Anti-Immigrant Sheriff Referred for Federal Prosecution
Fernanda Santos, © 2016 New York Times News Service
PHOENIX — A federal judge Friday referred Sheriff Joe Arpaio and his second-in-command for criminal prosecution, finding that they ignored and misrepresented to subordinates court orders designed to keep the sheriff’s office from racially profiling Latinos.
In making the referral to the U.S. attorney’s office for criminal contempt charges, Judge G. Murray Snow of U.S. District Court in Phoenix delivered the sharpest rebuke against Arpaio, who as the long-serving sheriff in Maricopa County made a name for himself as an unrelenting pursuer of undocumented immigrants.
Arpaio and Chief Deputy Jerry Sheridan “have a history of obfuscation and subversion of this court’s orders that is as old as this case,” Snow wrote in his order.
Arpaio and Sheridan had also made numerous false statements under oath, Snow wrote, and “there is also probable cause to believe that many if not all of the statements were made in an attempt to obstruct any inquiry into their further wrongdoing or negligence.”
The referral does not mean the sheriff will face criminal charges; it is up to federal prosecutors to decide whether to pursue the case. Still, if the prosecutors do not take the case, the judge could appoint a special prosecutor.
“A criminal prosecution of Sheriff Arpaio is the right next step for justice to be done,” Cecillia Wang, director of the American Civil Liberties Union’s Immigrants’ Rights Project, one of the groups that filed the lawsuit resulting in the court orders, said in a statement. “When a federal court finds that a law enforcement official has lied to the court in an effort to cover up misconduct, and willfully flouted court orders, that official must be held to account.”
Snow’s referral also extends to Capt. Steve R. Bailey, who was in charge of internal affairs investigations in the sheriff’s office, and a lawyer for Arpaio, Michele M. Iafrate. They were both accused of withholding information from a court-appointed monitor about the existence of 1,459 IDs seized in law enforcement operations.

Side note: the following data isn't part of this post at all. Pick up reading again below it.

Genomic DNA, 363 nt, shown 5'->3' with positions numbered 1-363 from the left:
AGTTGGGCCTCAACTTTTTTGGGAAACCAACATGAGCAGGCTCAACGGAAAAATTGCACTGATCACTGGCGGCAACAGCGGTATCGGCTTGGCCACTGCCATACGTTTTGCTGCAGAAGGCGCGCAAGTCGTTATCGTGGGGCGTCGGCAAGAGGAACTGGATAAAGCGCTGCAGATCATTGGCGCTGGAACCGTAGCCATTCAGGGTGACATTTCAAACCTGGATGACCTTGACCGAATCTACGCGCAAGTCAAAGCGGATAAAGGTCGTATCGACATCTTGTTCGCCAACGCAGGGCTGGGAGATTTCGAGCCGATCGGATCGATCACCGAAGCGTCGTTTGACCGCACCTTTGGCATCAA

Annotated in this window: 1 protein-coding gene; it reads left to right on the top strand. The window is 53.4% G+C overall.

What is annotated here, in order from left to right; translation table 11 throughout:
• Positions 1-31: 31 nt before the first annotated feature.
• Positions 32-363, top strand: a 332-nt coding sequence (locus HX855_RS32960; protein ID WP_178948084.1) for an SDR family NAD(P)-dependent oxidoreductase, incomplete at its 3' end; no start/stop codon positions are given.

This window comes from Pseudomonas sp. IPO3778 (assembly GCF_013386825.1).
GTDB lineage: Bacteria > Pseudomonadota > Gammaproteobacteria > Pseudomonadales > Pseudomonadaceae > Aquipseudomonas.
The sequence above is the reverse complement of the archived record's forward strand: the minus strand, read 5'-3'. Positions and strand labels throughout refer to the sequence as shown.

Ultimately, though, Snow laid the blame squarely on Arpaio. “The court,” he wrote, “has reminded Sheriff Arpaio that he is the party to the lawsuit, not his subordinates, and thus the failure of his subordinates to carry out this court’s orders would amount to his own failure to do so.”
In his decision, Snow removed several of Arpaio’s powers, including his ability to oversee internal affairs investigations. The judge had already found that Arpaio and his deputies had mishandled and manipulated such investigations, in part to obscure wrongdoing or neglect by deputies.
The lawsuit has already cost taxpayers more than $50 million in legal fees and contributed to Arizona’s reputation for bias against immigrants.
Gov. Doug Ducey has worked to redefine the state’s relationship to Mexico, bruised by the immigration law signed by his predecessor that empowered the police to ask about the legal status of anyone whom they suspected of being in the country illegally. Arpaio, meanwhile, has remained a loyal ally of Donald Trump, amplifying his calls for a wall along the southern border, paid for by Mexico.
Arpaio has alternated between meek and defiant in and outside court, openly criticizing Snow to reporters and often characterizing the racial profiling case against him as a political vendetta by the Obama administration.
“The truth will come out,” he said in a recent interview from Tent City here, where inmates are housed in recommissioned Korean War tents, exposed to this city’s torrid summer heat.
The case was filed in 2007 on behalf of Latino drivers who claimed they had been systematically targeted by sheriff’s deputies during traffic stops and immigration patrols. Snow agreed, ordering changes in training and procedures, including a requirement that officers relay by radio the reason for each stop before approaching a driver.
But in May, the judge found Arpaio and his top deputies in contempt of court, saying that they had “engaged in multiple acts of misconduct, dishonesty and bad faith” and “demonstrated a persistent disregard for the orders of the court.” His decision to ask the U.S. attorney’s office to bring criminal charges came despite Arpaio’s apologies and pleas by one of his lawyers, Mel McDonald in court last month.
“One thing I’m convinced, judge, is that you want to see the process succeed," McDonald said. He listed reasons against a criminal referral — Arpaio’s age (he is 84) and “long career in public service,” his apologies for disrespecting the court’s order, and the “hundreds, if not thousands of hours” already spent to comply with it.
Snow told McDonald that Arpaio and Sheridan had “lied to my face” during the contempt hearings. Then he leaned closer to the microphone and said, “I am through putting up with that kind of stuff, and they’re going to be as responsible for what they do here as any other citizen of Maricopa County.”
Lawyers for the American Civil Liberties Union have argued that Arpaio violated the court’s orders to score political points before a re-election race in 2012. He is running for a seventh term in November and has raised some $10 million in donations, mostly from out-of-state supporters.
Snow also called for compensation for drivers who were pulled over by Maricopa County sheriff’s deputies after he had ordered a stop to their immigration patrols. The judge ordered the Maricopa County Board of Supervisors to create a $500,000 compensation fund, an amount that could be increased if it is paid out before all of the victims are compensated.
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